How do you respond to a roadblock? Do you stop and say to yourself, “Guess no one wanted that idea.” “Or “it wasn't meant to be.”  Or do you persevere and look for another way to move around the roadblock?  The writers who succeed (and that measure of success is different for each of us)—find their way around the barriers.

Earlier this year, I wrote about listening to Lauren Graham's memoir, Talking As Fast As I Can. She sat next to best-selling author, James Patterson and ask him, “How do you do it?”

Patterson responded, “Keep going, keep going, keep going.” As writers, each of us get rejected. Our plans get interrupted and changed.  My encouragement is to continue looking and find the path forward. If you are struggling with an area, then create a new habit or new system to help with this area. Your goals and dreams as a writer are important.

The stories of persistent and perseverance in the face of challenges is often a theme in different biographies and how-to books that I've heard recently (check my list of books here). In Robert Greene's Mastery, he told the story of Henry Ford and his early failures and persistence to ultimately form the Ford Motor Corporation.
Admiral William H. McRaven told about his persistence in his Navy seal training in Make Your Bed. Historian David McCullough told about the early failures of Harry S. Truman in Truman. While he had no college education, Truman became the 33rd  President of the United States. I learned valuable lessons from each of these successful people. Persistence and perseverance is an important quality for every writer.

Tell me in the comments below, what actions you take to continue and move forward with your writing.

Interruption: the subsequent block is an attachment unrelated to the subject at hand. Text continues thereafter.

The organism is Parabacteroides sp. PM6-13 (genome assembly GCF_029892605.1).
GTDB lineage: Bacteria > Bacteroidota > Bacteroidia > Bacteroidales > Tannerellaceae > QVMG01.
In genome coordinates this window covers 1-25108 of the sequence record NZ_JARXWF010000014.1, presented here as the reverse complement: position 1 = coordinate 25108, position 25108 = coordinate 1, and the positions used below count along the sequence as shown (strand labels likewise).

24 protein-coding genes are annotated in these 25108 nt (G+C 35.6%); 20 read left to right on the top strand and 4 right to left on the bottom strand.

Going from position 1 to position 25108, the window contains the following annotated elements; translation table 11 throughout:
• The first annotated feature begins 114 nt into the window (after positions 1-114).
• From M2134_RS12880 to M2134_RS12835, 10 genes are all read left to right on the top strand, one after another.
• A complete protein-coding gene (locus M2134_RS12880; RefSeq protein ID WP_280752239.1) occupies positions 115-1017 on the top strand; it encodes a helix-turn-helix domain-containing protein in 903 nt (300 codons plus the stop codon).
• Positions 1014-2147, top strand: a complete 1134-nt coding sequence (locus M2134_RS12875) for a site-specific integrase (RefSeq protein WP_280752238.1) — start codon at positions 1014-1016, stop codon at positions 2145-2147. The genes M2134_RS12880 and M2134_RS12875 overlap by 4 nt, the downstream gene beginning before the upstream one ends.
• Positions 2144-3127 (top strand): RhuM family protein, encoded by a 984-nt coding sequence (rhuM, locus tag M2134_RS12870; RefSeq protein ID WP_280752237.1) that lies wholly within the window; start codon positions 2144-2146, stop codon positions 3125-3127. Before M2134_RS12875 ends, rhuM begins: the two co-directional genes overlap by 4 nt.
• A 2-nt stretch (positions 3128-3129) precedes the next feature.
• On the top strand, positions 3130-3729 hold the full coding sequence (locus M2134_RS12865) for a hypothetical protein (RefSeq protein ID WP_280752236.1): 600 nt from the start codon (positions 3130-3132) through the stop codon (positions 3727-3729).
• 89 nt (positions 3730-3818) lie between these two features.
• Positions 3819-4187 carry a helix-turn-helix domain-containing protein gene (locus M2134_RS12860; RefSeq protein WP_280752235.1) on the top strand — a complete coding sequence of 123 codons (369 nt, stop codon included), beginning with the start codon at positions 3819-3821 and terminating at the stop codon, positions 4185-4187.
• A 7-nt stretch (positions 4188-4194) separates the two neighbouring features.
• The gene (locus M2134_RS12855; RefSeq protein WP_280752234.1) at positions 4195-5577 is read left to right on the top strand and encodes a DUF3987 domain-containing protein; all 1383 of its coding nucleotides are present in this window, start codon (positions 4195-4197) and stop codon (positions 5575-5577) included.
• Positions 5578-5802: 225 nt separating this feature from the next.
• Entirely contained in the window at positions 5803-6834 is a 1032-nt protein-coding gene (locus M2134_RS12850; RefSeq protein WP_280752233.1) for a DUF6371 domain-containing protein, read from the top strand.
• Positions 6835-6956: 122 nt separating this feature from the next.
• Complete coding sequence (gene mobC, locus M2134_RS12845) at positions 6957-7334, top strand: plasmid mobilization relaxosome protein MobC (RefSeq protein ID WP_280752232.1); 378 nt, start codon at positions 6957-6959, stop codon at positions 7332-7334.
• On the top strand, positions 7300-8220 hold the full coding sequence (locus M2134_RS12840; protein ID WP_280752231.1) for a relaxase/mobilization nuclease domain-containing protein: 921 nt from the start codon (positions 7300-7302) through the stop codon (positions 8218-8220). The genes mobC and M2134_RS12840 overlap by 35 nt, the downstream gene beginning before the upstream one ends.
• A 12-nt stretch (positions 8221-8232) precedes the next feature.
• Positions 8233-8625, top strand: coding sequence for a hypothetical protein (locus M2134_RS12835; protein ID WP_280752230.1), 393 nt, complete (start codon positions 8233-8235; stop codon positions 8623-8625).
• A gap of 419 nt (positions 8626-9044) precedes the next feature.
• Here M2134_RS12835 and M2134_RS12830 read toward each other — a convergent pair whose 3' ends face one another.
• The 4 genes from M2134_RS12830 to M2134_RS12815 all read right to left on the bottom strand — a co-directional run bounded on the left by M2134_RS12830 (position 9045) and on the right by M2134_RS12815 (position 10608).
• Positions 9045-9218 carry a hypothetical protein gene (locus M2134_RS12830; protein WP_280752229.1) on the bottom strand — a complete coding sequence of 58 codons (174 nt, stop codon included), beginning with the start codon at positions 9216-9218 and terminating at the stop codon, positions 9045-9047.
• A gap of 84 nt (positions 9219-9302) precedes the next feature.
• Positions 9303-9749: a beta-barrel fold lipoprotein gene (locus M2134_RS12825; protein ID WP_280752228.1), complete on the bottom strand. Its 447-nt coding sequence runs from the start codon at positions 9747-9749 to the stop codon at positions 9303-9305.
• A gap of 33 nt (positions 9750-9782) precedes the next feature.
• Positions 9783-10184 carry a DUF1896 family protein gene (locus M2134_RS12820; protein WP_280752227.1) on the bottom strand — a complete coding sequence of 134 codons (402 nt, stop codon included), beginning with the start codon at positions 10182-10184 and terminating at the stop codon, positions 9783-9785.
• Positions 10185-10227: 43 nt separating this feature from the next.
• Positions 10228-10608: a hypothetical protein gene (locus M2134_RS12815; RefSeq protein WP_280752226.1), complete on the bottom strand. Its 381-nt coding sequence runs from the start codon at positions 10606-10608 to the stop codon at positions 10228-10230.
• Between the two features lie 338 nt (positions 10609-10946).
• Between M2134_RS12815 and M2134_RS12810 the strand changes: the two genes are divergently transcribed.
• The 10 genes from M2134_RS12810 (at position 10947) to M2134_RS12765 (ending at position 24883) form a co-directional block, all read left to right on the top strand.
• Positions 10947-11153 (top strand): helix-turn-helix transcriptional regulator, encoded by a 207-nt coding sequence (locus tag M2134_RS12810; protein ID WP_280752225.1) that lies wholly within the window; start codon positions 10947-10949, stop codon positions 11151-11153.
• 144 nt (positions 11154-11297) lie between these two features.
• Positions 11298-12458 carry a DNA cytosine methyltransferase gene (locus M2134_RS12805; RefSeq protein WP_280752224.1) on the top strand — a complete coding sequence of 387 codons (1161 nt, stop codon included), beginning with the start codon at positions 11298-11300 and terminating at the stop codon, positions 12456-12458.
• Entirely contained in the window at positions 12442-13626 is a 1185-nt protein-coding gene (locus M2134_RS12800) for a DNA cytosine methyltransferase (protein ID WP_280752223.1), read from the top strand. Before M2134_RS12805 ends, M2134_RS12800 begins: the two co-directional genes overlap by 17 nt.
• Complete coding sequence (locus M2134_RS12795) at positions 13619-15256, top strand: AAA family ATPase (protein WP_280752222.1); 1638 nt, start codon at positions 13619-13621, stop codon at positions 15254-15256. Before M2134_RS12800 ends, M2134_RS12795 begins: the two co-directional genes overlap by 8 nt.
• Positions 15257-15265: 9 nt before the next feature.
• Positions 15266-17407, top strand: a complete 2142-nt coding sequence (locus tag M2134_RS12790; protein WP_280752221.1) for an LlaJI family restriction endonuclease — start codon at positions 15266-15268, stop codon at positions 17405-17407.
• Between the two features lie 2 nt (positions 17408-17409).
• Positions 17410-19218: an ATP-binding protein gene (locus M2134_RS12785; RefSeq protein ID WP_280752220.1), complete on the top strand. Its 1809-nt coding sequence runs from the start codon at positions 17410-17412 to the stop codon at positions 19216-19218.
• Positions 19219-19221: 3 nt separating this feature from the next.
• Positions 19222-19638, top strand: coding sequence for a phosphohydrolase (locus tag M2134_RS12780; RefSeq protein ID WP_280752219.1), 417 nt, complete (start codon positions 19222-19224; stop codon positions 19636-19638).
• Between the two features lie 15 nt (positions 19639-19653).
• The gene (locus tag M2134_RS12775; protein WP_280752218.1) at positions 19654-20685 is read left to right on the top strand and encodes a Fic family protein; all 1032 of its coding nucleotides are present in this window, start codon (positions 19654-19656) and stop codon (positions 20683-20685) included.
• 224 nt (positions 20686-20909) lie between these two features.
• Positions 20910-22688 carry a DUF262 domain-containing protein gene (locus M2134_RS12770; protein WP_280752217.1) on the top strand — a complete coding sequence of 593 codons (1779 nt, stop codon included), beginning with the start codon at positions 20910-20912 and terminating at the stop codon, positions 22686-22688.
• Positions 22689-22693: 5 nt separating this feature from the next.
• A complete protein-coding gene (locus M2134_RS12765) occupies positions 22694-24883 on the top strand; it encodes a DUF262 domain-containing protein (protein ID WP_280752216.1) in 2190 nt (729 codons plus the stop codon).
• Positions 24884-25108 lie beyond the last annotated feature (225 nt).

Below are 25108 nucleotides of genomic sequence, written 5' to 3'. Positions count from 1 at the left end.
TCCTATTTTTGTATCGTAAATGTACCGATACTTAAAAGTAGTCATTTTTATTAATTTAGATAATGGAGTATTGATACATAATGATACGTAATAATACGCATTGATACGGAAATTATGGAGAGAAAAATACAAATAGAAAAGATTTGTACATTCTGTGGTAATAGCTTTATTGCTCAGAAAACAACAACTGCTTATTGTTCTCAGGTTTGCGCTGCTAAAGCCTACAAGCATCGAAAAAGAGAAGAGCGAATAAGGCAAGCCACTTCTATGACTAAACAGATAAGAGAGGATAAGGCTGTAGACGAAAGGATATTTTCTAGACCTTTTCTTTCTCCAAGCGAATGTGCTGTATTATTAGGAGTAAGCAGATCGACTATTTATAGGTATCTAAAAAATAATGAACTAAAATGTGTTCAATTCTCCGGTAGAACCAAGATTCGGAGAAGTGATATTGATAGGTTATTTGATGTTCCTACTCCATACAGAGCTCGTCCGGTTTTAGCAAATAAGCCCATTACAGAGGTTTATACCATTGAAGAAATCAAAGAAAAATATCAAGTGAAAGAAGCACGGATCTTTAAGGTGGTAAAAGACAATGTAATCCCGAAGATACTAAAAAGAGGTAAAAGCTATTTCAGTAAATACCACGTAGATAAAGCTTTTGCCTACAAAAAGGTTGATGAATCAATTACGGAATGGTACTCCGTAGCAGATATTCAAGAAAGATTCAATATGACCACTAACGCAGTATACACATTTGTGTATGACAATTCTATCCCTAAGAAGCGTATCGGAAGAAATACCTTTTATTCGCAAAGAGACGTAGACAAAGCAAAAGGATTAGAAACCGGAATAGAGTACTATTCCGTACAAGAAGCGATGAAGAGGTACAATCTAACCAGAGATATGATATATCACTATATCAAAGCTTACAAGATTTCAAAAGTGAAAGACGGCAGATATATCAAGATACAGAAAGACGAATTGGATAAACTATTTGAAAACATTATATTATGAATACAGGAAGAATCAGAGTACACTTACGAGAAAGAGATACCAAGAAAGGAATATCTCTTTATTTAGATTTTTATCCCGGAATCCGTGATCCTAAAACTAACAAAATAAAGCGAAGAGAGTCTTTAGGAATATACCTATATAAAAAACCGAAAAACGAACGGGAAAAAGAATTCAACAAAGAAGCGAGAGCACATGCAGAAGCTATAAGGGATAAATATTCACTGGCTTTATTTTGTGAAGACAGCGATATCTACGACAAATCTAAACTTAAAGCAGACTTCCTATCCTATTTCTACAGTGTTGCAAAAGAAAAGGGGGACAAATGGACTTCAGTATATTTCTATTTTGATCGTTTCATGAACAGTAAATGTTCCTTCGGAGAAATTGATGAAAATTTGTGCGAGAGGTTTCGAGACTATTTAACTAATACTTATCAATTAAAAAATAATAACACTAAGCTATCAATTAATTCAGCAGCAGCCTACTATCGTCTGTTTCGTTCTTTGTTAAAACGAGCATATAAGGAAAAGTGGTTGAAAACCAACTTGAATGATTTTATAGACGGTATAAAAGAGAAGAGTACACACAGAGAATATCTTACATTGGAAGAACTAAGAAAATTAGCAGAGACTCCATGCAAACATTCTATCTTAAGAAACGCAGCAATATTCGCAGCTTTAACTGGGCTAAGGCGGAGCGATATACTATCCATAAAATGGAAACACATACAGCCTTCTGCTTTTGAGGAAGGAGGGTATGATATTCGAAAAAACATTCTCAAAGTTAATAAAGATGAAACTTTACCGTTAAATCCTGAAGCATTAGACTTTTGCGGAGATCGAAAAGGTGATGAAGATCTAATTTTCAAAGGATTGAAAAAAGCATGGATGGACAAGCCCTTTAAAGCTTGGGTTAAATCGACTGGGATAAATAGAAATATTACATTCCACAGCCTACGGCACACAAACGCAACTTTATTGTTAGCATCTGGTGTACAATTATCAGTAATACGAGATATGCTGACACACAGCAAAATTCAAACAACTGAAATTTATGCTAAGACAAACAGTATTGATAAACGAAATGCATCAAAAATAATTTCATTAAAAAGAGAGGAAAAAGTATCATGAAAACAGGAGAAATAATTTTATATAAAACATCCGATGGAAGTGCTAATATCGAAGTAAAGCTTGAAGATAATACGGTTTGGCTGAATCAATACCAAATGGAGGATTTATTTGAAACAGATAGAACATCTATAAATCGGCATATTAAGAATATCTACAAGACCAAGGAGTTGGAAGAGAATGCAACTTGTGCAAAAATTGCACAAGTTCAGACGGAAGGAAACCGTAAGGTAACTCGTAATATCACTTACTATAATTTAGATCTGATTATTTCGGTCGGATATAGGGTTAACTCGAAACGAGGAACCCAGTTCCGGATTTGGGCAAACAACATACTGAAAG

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Monday, September 11, 2017

Celebrate the Writing Journey

I often meet writers with big dreams: writing and selling a bestseller for example. They want to win contests or writing awards or speak at large events. I applaud these dreams and encourage them yet today I want to celebrate and write about a different aspect of the writing life—the journey.

The writing journey is filled with many different twists and turns in the road. The process of getting the ideas and stories in your head down on paper takes hours of work and creativity. It's not easy but involves sweat and hard work. Beth Vogt recently included this quotation from Colin Powell: “ A dream doesn't become reality through magic, it takes sweat, determination and hard work.”

I encourage you to understand the process and enjoy the journey.

  • Did you get an email from someone telling you about how your book helped them? Did you ask them to write a review on Amazon and send them a little link to that page? Celebrate.
  • Did you meet a new editor who can publish your material in their magazine? Celebrate.
  • Did you complete a magazine query letter that you sent out to a number of publications at the same time? Celebrate.